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Strawberry, Mint, Pepper Jam

I know this will sound really strange, but oh, so yummy!

We had an abundance of strawberries a month ago due to Aldi’s having quarts of strawberries for $.49 – $.79 each.  So we ate strawberries. We froze strawberries.  And we made lots of jam.  In looking for new strawberry ideas I found several recipes for Strawberry, Mint, Pepper Jam.  Interesting.  Since we had all the ingredients we gave it a try.

Most recipes are an unique why of making jams and jellies involving marinating the strawberries over night and cooking with a candy thermometer.  I didn’t want to do that so essentially I just made up my own version based off the way I make Strawberry Jam.

Strawberry, Mint, Pepper Jam

5 cups mashed or strawberry puree

7 cups sugar

1 box sure-jell

1 tbles butter (optional for foaming)

10 – 20 whole peppercorns fresh ground

10 – 20 mint leaves shredded finely

 

I throw whole strawberries into the food processor and give it a whirl for just a second.  Just enough to leave it chunky still.  Measure out 5 cups.  Follow the directions on the sure-jell box.  Add the mint leaves and pepper while heating up the strawberries.  Here is where you need to play around with the taste.  We added a lot of mint but still didn’t have enough noticeable mint taste.  (Mint’s flavor changes according to the rain and weather, so it is temperamental.)  We add a lot of pepper but next batch we will add even more.  Process jam as directed from instructions.

The pepper somehow makes the jam not quite as sweet and gives it a little surprising zest.  It was hard to notice the mint after the jam was processed and cooled.  But just Strawberry Pepper Jam is really good.  I think I’ll make my jam like that more often than just plain Strawberry Jam.  I like the extra kick.


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Muscadine & Scuppernong Jelly

We had the opportunity of picking Muscadines and a few Scuppernongs this past weekend.  Picking grapes was a new experience for us and it was a very interesting field trip.  I think the kids will have a much better understanding of the verses in the Bible that refer to the vine, vineyard and fruit.  Anyway since we had the grapes we made jelly.  It was simple and worked out very well.

Muscadine Jelly

  • approximately 1 gallon of Muscadine Grapes
  • ½ teaspoon of butter
  • 7 cups of sugar or less if using light or sugar free Sure Jell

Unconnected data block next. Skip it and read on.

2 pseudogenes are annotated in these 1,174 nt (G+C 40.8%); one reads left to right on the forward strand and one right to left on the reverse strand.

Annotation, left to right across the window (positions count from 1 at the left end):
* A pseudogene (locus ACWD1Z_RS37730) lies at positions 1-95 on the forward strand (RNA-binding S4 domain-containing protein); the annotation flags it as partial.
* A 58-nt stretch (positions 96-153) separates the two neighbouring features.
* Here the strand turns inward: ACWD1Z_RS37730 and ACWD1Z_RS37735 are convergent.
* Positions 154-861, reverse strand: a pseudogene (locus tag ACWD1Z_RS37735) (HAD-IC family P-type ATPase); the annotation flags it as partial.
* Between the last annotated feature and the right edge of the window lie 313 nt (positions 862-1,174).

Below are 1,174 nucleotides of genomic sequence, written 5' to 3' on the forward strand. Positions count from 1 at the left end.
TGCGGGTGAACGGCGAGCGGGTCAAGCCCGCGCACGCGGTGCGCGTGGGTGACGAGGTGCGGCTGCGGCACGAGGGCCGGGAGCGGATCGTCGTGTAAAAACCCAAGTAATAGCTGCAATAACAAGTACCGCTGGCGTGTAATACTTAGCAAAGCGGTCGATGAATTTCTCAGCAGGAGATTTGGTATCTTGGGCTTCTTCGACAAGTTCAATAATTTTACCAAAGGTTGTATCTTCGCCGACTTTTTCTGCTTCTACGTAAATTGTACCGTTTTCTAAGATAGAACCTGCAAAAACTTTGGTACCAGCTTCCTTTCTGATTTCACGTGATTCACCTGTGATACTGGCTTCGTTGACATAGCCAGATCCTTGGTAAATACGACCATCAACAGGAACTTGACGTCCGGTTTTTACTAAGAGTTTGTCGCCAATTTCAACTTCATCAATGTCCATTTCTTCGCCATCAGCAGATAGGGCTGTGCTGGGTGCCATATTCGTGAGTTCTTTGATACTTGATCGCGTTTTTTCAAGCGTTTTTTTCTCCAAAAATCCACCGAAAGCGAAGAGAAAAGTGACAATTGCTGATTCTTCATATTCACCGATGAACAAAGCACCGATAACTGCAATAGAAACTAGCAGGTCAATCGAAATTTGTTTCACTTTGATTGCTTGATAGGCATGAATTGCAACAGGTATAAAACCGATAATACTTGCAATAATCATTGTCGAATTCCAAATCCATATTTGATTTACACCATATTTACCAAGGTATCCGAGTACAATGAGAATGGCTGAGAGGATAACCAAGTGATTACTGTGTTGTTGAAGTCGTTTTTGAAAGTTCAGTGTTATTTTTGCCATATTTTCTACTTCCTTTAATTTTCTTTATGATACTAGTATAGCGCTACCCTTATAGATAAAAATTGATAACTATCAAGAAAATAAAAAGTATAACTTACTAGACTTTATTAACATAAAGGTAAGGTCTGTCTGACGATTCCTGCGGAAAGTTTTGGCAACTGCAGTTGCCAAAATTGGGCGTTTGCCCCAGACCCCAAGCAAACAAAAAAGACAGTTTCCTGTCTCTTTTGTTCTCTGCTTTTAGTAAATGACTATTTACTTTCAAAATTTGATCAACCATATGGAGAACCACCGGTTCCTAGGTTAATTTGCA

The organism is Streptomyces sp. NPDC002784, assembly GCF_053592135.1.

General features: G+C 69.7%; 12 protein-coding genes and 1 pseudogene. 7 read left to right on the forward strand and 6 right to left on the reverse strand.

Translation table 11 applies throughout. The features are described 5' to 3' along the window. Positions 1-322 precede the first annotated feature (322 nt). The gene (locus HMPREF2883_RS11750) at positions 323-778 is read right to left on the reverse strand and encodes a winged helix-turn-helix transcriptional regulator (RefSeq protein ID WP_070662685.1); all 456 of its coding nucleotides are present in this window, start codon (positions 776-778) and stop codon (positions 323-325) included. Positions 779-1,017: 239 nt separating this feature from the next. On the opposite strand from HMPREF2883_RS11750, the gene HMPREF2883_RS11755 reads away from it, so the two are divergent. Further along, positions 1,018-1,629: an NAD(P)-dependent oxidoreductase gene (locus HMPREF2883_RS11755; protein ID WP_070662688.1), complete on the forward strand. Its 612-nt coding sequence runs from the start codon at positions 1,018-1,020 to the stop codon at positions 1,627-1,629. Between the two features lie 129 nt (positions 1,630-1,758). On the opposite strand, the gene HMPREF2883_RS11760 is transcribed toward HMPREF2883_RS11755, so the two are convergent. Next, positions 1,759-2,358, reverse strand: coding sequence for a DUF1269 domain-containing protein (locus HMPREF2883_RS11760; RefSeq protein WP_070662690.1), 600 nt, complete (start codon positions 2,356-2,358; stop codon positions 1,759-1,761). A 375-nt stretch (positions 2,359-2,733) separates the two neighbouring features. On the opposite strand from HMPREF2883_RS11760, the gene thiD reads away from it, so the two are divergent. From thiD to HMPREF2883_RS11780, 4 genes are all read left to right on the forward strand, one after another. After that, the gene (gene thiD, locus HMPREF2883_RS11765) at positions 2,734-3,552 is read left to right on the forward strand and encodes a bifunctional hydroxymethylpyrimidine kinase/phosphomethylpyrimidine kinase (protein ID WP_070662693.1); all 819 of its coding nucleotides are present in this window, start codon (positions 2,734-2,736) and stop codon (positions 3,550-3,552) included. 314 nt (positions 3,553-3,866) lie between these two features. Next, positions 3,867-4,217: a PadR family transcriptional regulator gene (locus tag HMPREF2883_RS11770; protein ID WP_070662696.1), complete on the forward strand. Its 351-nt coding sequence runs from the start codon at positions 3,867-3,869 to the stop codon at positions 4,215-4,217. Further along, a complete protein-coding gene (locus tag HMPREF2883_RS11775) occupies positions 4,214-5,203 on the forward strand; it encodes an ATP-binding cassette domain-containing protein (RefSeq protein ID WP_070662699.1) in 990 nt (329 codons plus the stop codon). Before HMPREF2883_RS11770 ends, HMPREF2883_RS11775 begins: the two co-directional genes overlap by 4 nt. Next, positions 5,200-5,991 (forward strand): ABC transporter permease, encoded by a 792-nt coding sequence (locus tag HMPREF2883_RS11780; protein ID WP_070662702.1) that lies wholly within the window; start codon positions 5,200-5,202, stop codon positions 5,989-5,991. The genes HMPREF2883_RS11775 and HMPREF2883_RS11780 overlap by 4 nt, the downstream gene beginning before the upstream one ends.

• 1 package of Sure Jell fruit pectin
  • Some recipes call for cutting the grapes in half. But we didn’t, most just burst on their own.  If I found a grape that didn’t rupture I just stabbed it.  We just brought the grapes, in a small amount of water, to a boil and then simmered for 20 minutes mashing the berries periodically as they cook.

    Pour mixture into small gauged wire strainer or into a cheesecloth or jelly bag over a large bowl.  Pressed gently. The harder you press the less clear the final product.  The key is to not break down the seeds because that can cause bitterness.

    Measure 5 cups of the juice into an 8-quart saucepan, if you have slightly less juice you can add a small amount of water or apple juice to get to 5 cups, muscadines have a strong flavor. Add ½ teaspoon of butter to reduce foaming and 1 package of Sure Jell fruit pectin. Stir in up to 7 cups of sugar (I used 4 cups and light Sure Jell in some)  while bring to boil and allow to boil 1 minute while stirring constantly. Remove from heat and skim off any foam. Ladle quickly into clean hot jelly jars to within 1/8 inch of the top and cover with lids.  Process in Water bath for 10 minutes.

    Scuppernongs can be done the same way or you can mix the grapes.  I like the Scuppernong Jelly the best!

    Muscadines make a deep dark purple jelly and Scuppernongs make a lighter jelly, similar to apple in color.  Mixed can be any color in between.

    When I finished draining the juice from the skins and seeds in the first batches, I boiled the original three gallons (from three whole batches of jelly) of grape skins, pulp and seeds in a small amount of water again. This made enough juice to make a whole ‘nother batch of jelly. (Waste Not, Want Not – Benjamin Franklin, not the Bible. :))


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Peaches, Peaches, Peaches